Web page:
Meal and Entertainment Expenses

Growing a business sometimes requires that you wine and dine business associates. Generally, to justify claiming dining and entertainment expenses the IRS wants you to show that a business discussion or negotiation occurred with the goal of deriving income or getting some business benefit.

For example, you may entertain prospective customers in an effort to get new business or you may provide goodwill entertaining to encourage existing customers to continue doing business with you.

In other words, you do not have to show that business income or other business benefit actually resulted from each entertainment expense, only that you expected to gain some business benefit.

As a general rule, a business discussion must take place the same day as the dining or entertainment. If this is not the case, and if you're questioned, you will need an explanation that is acceptable to the IRS.

For example the IRS recognizes that if you have an out-of-town customer, it is possible for the business discussion and the dining or entertainment to be separated by one day.

50% Deduction Limit

You may only deduct 50% of meals and entertainment costs. If you buy tickets to an event, you may only deduct 50% of the face value of the tickets even if you actually paid more than the face value.

Exceptions to 50% Deduction Limit: There are certain exceptions to the 50% rule. For example, the cost of meals at a company Christmas party, picnic, or other company-related event.

The Rules for Deducting Meal and Entertainment Expenses

To be deductible, meal and entertainment expenses must be:

  • Ordinary and necessary to your business (not lavish)
  • In addition to being ordinary and necessary expenses, you must meet either one of the two restrictive tests

Ordinary and Necessary:
An ordinary expense is an expense that is common and accepted in your type of business. A necessary expense is an expense that is helpful and appropriate in your business. To be considered a necessary expense, it does not have to be required.

Lavish and extravagant expenses can raise a red flag. Although there is no dollar limit that constitutes a lavish or extravagant expenses, use your common sense.

The following IRS table provides the guidelines for deducting entertainment expenses:

When Are Entertainment Expenses Deductible?
General rule You can deduct ordinary and necessary expenses to entertain a client, customer, or employee if the expenses meet either the directly-related test or the associated test.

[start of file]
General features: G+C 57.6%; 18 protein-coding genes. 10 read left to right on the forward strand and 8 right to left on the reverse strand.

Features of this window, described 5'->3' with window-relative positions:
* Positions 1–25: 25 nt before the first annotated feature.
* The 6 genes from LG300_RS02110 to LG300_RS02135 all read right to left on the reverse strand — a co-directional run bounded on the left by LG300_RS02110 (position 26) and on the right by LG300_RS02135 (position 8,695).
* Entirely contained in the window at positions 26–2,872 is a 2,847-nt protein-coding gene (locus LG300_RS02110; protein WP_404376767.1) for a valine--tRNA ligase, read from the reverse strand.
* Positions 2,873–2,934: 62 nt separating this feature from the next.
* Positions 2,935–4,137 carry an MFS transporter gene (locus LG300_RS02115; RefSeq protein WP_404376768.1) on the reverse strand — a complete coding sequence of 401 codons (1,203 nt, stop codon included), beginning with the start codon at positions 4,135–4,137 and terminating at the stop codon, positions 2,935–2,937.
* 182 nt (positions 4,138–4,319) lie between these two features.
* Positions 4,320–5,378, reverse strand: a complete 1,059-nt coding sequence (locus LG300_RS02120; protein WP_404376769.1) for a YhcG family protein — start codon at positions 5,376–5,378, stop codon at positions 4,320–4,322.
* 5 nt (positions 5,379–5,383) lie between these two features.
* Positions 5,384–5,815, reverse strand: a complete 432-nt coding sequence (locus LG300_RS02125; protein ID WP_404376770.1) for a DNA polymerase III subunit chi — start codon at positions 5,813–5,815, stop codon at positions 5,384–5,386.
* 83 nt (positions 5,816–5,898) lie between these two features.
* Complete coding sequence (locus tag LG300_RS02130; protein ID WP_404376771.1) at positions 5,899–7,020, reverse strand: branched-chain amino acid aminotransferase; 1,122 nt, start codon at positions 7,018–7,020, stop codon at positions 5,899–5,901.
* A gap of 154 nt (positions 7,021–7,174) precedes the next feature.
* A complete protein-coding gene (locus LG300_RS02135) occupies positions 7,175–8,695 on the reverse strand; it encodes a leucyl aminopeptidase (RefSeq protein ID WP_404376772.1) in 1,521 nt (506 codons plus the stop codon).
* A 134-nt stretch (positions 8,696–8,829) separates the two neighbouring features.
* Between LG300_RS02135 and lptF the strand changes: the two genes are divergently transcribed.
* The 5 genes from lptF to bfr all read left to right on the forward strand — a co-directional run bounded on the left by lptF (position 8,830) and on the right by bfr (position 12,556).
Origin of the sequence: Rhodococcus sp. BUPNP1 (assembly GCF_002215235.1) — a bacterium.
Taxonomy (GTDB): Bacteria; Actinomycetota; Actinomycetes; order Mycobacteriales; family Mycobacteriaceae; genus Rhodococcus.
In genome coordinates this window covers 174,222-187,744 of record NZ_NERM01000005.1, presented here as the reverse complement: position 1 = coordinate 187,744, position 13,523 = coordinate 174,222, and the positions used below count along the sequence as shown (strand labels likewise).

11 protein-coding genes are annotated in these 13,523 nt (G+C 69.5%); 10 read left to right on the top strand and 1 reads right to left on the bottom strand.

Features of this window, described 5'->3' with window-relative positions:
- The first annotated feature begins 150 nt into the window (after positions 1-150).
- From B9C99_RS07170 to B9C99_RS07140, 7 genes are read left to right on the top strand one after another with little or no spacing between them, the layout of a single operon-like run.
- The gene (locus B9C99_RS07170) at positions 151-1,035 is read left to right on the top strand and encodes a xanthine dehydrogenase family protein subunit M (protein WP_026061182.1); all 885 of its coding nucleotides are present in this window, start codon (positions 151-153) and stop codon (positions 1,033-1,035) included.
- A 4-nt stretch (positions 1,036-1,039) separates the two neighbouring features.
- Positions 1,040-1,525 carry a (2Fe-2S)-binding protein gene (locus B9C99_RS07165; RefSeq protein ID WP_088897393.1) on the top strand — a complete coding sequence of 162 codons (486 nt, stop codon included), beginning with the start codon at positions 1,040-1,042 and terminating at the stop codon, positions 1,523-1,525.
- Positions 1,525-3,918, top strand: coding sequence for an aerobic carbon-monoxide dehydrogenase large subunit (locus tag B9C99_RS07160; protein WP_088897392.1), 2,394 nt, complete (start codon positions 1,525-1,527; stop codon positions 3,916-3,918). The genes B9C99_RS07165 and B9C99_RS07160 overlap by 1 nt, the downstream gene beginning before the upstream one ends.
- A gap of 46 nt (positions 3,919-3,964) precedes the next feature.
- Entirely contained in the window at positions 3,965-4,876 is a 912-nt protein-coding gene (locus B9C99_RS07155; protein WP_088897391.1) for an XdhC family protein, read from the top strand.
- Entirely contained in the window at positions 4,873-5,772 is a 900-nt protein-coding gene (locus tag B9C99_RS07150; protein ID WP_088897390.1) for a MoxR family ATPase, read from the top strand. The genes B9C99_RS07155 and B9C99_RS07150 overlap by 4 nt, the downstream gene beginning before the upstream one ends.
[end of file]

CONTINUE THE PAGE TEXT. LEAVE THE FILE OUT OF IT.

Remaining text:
Definitions
  • Entertainment includes any activity generally considered to provide amusement or recreation and includes meals provided to a customer or client.
  • An ordinary expense is one that is common and accepted in your trade or business.
  • A necessary expense is one that is helpful and appropriate.
Tests to be met (only one of these tests has to be met) Directly-Related Test:
  • Entertainment took place in a clear business setting, or
  • Main purpose of entertainment was the active conduct of business, and
  • You did engage in business with the person during the entertainment period, and 
  • You had more than a general expectation of getting income or some other specific business benefit.
Associated Test:
  • The entertainment is associated with your trade or business, and
  • The entertainment occurred directly before or after a substantial business discussion.
Other rules
  • You cannot deduct the cost of your meal as an entertainment expense if you are claiming the meal as a travel expense.
  • You cannot deduct expenses that are lavish or extravagant under the circumstances.
  • You generally can deduct only 50% of your unreimbursed entertainment expenses

Clear Business Setting

If the entertainment takes place in a clear business setting and is for your business or work, the expenses are considered directly related to your business or work. The following situations are examples of entertainment in a clear business setting.

  • Entertainment in a hospitality room at a convention where business goodwill is created through the display or discussion of business products.
  • Entertainment that is mainly a price rebate on the sale of your products (such as a restaurant owner providing an occasional free meal to a loyal customer).
  • Entertainment of a clear business nature occurring under circumstances where there is no meaningful personal or social relationship between you and the persons entertained. An example is entertainment of business and civic leaders at the opening of a new hotel or play when the purpose is to get business publicity rather than to create or maintain the goodwill of the persons entertained.

Expenses Not Considered Directly Related

Entertainment expenses generally are not considered directly related if you are not there or in situations where there are substantial distractions that generally prevent you from actively conducting business. The following are examples of situations where there are substantial distractions.

  • A meeting or discussion at a nightclub, theater, or sporting event.
  • A meeting or discussion during what is essentially a social gathering, such as a cocktail party.
  • A meeting with a group that includes persons who are not business associates at places such as cocktail lounges, country clubs, golf clubs, athletic clubs, or vacation resorts.

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